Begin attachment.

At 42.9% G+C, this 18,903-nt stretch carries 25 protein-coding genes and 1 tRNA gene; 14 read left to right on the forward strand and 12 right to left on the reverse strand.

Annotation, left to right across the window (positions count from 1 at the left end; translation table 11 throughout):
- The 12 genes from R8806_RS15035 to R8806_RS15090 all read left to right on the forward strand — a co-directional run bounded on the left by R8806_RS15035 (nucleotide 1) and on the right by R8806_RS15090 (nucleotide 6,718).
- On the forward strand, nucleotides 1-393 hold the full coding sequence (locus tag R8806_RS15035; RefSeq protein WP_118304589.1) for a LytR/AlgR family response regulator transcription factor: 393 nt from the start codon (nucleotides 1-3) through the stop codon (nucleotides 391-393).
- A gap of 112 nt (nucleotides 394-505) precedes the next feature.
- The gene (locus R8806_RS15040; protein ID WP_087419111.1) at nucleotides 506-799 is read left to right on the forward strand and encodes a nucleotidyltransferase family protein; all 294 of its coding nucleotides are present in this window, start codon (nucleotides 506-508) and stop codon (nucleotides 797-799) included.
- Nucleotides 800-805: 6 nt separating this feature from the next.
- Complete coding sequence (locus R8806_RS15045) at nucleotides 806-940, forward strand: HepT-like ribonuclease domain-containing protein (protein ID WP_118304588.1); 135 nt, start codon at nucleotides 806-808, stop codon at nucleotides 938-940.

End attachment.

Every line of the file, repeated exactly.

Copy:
At 42.9% G+C, this 18,903-nt stretch carries 25 protein-coding genes and 1 tRNA gene; 14 read left to right on the forward strand and 12 right to left on the reverse strand.

Annotation, left to right across the window (positions count from 1 at the left end; translation table 11 throughout):
- The 12 genes from R8806_RS15035 to R8806_RS15090 all read left to right on the forward strand — a co-directional run bounded on the left by R8806_RS15035 (nucleotide 1) and on the right by R8806_RS15090 (nucleotide 6,718).
- On the forward strand, nucleotides 1-393 hold the full coding sequence (locus tag R8806_RS15035; RefSeq protein WP_118304589.1) for a LytR/AlgR family response regulator transcription factor: 393 nt from the start codon (nucleotides 1-3) through the stop codon (nucleotides 391-393).
- A gap of 112 nt (nucleotides 394-505) precedes the next feature.
- The gene (locus R8806_RS15040; protein ID WP_087419111.1) at nucleotides 506-799 is read left to right on the forward strand and encodes a nucleotidyltransferase family protein; all 294 of its coding nucleotides are present in this window, start codon (nucleotides 506-508) and stop codon (nucleotides 797-799) included.
- Nucleotides 800-805: 6 nt separating this feature from the next.
- Complete coding sequence (locus R8806_RS15045) at nucleotides 806-940, forward strand: HepT-like ribonuclease domain-containing protein (protein ID WP_118304588.1); 135 nt, start codon at nucleotides 806-808, stop codon at nucleotides 938-940.